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Reacting to a DW-WORLD.DE report on German film projects about Scientology, the organization's press spokesperson in Berlin said she doesn't like the way Scientology is portrayed.
Scientology boasts new headquarters in Berlin
A DVD film for schools showing statements by Scientology leaders in the United States and drop-outs in Europe is anything but objective, said Sabine Weber, the spokeswoman of Scientology in Berlin.
She added she feels that young people get indoctrinated by the Lutheran church in Germany which had no small share in the film coming about.
"What are viewers supposed to think if, say, a young German dropout compares Scientology’s treatment to the practices in the Third Reich," she said. "I don't think that young people are really being brought up in a spirit of tolerance, if they get to see such scenes without Scientology having the chance to put things straight."
Lutheran Bishop Johannes Friedrich had told DW-WORLD.DE on Wednesday that the film was meant to give young people a chance to make up their own minds.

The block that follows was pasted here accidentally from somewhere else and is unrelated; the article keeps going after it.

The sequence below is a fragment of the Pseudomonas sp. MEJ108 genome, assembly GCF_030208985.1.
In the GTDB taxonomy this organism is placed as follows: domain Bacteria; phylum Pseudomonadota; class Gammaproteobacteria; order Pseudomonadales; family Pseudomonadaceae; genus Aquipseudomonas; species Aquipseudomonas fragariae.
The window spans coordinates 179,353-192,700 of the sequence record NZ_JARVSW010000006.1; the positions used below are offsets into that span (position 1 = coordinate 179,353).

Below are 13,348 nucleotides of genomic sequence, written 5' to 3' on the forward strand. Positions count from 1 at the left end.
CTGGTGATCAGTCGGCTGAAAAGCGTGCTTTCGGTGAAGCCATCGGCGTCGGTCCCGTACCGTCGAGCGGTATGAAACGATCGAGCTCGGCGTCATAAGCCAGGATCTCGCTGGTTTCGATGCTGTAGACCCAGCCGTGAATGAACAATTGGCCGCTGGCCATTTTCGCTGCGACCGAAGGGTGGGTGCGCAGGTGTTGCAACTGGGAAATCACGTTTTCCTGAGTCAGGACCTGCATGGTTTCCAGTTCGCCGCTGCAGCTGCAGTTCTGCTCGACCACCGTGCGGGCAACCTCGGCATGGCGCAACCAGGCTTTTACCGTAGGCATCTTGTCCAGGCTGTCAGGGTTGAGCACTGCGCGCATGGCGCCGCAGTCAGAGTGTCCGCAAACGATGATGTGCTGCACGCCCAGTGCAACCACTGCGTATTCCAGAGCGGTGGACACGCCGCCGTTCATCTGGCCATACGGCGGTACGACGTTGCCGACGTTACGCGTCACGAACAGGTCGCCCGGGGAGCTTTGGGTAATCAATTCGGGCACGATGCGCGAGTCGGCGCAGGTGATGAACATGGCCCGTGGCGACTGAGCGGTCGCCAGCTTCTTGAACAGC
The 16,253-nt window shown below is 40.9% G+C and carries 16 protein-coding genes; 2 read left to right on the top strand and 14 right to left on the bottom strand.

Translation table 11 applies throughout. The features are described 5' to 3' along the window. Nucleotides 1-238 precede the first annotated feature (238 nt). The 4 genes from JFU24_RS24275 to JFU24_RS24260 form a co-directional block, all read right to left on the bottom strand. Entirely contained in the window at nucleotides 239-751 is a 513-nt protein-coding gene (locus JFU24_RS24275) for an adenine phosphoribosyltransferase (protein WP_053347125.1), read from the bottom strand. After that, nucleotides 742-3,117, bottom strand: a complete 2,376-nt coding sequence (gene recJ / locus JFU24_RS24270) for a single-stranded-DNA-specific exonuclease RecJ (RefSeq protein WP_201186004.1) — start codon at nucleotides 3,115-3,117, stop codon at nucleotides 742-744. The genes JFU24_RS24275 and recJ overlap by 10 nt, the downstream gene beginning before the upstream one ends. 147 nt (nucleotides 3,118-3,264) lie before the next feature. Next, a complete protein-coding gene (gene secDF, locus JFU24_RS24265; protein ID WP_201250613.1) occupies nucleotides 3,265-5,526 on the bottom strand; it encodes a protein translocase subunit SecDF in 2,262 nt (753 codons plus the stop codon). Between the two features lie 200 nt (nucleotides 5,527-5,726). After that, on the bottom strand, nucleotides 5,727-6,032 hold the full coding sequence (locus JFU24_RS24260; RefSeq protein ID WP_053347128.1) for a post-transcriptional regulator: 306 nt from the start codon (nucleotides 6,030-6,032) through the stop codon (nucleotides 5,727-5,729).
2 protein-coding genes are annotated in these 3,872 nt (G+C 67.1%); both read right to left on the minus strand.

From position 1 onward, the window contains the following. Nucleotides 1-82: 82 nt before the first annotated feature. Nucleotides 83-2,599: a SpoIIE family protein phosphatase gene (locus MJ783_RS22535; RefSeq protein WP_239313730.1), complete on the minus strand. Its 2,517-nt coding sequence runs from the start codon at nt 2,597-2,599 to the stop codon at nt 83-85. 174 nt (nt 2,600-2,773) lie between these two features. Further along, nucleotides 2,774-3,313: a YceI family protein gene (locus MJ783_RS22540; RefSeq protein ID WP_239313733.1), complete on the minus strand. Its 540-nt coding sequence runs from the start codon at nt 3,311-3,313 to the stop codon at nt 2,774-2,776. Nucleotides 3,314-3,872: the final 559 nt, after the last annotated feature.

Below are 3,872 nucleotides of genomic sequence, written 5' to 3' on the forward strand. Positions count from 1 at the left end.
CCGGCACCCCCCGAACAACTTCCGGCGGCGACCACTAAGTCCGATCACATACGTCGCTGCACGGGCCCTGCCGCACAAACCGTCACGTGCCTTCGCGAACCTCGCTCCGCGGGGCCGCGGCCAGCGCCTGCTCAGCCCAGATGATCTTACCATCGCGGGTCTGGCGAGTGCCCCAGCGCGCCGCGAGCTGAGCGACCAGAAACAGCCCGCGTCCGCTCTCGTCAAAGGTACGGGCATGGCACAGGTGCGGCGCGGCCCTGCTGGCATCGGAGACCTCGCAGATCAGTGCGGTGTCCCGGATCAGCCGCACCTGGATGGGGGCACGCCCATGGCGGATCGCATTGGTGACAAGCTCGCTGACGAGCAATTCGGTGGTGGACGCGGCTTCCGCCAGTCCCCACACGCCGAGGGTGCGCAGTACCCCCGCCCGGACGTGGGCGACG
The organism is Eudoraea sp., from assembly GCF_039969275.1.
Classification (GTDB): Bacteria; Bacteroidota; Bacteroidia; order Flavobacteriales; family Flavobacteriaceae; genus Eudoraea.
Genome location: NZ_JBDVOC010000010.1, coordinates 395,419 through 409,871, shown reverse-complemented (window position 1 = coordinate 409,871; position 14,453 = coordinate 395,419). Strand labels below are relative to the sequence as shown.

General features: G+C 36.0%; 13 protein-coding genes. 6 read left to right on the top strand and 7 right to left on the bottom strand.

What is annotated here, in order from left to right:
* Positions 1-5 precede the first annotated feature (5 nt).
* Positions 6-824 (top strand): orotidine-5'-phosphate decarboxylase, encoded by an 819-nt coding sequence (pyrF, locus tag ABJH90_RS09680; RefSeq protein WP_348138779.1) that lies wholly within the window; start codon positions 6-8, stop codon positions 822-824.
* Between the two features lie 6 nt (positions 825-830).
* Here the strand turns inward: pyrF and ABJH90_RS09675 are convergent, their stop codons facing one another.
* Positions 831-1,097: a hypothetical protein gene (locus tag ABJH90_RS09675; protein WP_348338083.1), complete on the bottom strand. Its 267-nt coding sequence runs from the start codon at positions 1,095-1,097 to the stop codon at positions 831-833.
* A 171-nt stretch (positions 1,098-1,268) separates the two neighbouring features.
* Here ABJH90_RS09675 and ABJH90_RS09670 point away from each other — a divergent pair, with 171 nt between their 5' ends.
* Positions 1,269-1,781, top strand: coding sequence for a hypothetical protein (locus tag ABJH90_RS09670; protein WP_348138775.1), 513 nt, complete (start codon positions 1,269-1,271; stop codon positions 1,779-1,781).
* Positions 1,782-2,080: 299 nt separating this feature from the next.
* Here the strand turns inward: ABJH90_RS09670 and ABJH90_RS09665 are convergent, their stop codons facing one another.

"I hope that the film can go a long way towards enlightenment by showing honest portraits of protagonists from both sides of the fence," he said.
Weber also said that she is upset about a film project by Germany's regional public television network SWR, which announced plans earlier this year to shoot a movie about a young person who is desperately trying to leave Scientology.
"It surely won't be a documentary," Weber said. "Nobody has ever contacted us for assistance or at least information. But since it's fiction, almost every bad thing can be said in the film about Scientology. We will be left to deal with the consequences, though, and that's unfair."